Director: Ivan Sen
Notable Cast: Aaron Pedersen, Hugo Weaving, Ryan Kwanten, Tony Barry, Jack Thompson
One has to admire a person that damn near does all of the major pieces for a film. If I am not mistaken, Ivan Sen might as well have acted all the roles in the film as he not only write and directed Mystery Road, but he was also the editor, cinematographer, and composer for the film. Considering the high-end execution of this subtle and slow burning drama thriller, I have to commend this film for those looking for a rather atmospheric flick... even if the writing comes off as a bit predictable and it leaves some of the subtle subplots feeling unfinished.
Jay (Pedersen) returns to the small Outback town he grew up in as a detective with a new outlook on life. He doesn’t return under the best circumstances as he begins to investigate the death of a young girl left in a ditch. The locals seem hesitant to let him back into their affairs though and once he starts to dig; he uncovers a much bigger crime that might leave him buried in his birthplace.
|Outbackin' it up.|
One thing I do have to recommend about Mystery Road, it’s that the film certainly sticks with you long after the film is done. The story is fairly simple and Sen plays it with even less complication as he focuses on adding in more subtlety than explosive moments. This does hinder the film from reaching the heights of other crime dramas like Gone Baby Gone or Mystic River which feature those kinds of explosive performances and emotionally devastating endings, but the resulting execution for the film is pretty impressive. In fact, a lot of the plot is so subtle that minute details feel like they might play bigger roles later in the film like a forensic phone call that details about the weird genetics of the dog bite on the victim…which is more or less dropped to being visual cues later on. The attention to the small details of the dialogue did keep my attention front and center on the plot and it made the slow burn tempo still a riveting watch.
Partnered with some stellar performances all the way around, particularly from Hugo Weaving whose shady police character devours scenes whole, Mystery Road does have a lot going for it. The biggest issue that remains for the film though is the shaky third act. Not to give too much away, but the action oriented finale feels a bit out of the blue and many of these subtle characters are left without much of an emotional punch. The father-daughter storyline felt terribly underplayed and the finale made the missed opportunity even greater as the film plays up her ‘disappearance’ as something much bigger than it turned out to be. It simply plays out in the most predictable ways with far too many characters left to the wolves as the plot attempted to wrap itself up nicely.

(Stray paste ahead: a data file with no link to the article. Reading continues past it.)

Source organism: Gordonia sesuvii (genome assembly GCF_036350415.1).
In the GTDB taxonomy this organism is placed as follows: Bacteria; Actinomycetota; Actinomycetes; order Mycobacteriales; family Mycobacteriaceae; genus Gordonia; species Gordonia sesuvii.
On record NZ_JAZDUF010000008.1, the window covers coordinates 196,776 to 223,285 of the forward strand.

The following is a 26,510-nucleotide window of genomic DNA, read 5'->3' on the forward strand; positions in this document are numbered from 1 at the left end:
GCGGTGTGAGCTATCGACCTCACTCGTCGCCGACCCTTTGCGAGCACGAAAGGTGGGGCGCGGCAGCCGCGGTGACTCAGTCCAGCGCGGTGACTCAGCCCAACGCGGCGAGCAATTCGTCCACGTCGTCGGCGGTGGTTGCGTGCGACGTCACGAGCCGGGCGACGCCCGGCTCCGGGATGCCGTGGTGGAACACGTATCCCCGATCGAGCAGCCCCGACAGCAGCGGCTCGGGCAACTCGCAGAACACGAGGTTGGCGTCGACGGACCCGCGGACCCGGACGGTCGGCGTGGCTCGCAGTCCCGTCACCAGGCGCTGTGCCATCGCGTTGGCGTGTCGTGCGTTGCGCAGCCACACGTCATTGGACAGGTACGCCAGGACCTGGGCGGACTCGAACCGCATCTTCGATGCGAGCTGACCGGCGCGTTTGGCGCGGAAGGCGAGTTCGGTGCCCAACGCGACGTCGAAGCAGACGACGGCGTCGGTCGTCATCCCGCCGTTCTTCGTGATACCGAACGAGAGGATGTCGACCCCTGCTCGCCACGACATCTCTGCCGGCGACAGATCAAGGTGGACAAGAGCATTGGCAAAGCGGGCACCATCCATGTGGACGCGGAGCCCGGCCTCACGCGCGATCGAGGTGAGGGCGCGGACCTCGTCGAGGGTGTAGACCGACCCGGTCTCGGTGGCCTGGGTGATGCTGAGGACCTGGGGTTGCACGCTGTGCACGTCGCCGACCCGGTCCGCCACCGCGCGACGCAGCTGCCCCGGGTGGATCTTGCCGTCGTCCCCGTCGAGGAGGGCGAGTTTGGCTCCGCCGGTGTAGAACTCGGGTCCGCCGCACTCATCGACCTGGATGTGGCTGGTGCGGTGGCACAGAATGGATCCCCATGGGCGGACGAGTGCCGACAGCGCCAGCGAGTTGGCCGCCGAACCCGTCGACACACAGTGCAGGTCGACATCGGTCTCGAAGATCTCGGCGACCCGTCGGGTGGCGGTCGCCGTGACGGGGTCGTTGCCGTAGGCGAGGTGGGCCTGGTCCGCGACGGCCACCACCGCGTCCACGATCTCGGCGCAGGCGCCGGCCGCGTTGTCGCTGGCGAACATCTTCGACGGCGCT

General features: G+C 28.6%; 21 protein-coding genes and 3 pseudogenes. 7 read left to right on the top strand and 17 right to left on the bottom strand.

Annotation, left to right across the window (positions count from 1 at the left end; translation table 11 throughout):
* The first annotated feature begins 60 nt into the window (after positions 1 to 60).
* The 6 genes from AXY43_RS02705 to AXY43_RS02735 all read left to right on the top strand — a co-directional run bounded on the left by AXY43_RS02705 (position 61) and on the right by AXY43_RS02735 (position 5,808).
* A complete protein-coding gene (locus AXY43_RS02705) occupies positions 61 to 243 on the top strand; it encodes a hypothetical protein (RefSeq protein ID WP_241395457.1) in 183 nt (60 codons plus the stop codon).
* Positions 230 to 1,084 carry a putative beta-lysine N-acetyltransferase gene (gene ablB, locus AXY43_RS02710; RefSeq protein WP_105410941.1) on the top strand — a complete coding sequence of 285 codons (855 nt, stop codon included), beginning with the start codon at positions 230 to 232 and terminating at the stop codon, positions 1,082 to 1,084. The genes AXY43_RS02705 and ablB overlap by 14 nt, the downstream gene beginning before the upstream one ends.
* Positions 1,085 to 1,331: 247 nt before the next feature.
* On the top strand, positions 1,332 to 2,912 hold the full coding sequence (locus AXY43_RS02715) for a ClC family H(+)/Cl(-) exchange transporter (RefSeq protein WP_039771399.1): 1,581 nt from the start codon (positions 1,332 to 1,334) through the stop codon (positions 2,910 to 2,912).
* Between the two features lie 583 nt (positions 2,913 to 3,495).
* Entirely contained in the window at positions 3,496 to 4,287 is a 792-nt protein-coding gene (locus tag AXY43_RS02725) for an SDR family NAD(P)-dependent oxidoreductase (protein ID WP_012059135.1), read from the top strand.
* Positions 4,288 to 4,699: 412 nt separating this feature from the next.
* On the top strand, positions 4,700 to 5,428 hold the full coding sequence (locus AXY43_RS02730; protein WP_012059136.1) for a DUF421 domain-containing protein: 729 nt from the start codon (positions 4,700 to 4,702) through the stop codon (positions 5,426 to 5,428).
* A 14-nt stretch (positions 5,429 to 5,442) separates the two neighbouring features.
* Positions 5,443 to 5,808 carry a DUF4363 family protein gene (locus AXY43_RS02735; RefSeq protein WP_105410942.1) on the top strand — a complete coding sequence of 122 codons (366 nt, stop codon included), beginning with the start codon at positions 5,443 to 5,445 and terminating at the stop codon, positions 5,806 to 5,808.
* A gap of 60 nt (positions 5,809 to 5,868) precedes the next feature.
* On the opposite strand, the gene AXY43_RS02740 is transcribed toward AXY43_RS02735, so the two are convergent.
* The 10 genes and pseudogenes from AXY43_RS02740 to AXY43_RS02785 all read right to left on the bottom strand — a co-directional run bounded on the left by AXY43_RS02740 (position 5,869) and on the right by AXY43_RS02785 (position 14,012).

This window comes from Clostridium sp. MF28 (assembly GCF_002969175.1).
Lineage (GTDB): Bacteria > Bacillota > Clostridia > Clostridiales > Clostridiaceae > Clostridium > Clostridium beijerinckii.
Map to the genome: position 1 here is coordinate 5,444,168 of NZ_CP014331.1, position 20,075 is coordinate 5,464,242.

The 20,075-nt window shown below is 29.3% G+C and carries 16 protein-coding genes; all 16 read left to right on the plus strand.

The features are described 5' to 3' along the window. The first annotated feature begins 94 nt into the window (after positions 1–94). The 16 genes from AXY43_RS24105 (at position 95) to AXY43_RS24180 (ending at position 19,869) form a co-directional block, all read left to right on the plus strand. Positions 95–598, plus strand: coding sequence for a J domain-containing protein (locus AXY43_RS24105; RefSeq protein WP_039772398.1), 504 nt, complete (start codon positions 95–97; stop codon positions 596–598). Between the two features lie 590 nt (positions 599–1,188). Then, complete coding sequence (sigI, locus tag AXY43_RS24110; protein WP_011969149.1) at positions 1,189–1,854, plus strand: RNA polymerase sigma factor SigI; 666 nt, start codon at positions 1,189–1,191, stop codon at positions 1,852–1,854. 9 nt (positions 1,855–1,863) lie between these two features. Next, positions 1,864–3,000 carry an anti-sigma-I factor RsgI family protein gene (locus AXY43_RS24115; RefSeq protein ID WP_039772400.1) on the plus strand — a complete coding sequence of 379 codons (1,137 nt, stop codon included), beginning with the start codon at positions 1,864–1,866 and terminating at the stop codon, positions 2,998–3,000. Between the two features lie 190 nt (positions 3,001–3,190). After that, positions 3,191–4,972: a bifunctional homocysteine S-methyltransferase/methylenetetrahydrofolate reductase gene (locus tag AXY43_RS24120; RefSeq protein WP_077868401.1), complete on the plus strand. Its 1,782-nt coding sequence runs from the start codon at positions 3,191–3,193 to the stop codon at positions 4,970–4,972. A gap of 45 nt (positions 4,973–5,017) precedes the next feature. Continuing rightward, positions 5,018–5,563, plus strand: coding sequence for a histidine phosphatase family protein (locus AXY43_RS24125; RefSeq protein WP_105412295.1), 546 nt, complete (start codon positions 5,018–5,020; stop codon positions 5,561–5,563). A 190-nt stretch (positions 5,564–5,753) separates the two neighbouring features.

|Eye on the prize!|
All in all though, I was particularly impressed with the sheer execution of the acting and meticulous attention to detail in Mystery Road. Sen has an eye from some subtle and impactful visuals and his character work is top notch, but the script could have used a few more drafts to flesh out more of the emotional aspects of the film. This is a director to keep an eye out for in the underground genre world as this film felt more like a test than a true attack on the art form he was attempting. Mystery Road might be flawed, but in many ways it’s these flaws that make the great aspects so appealing.
Written By Matt Reifschneider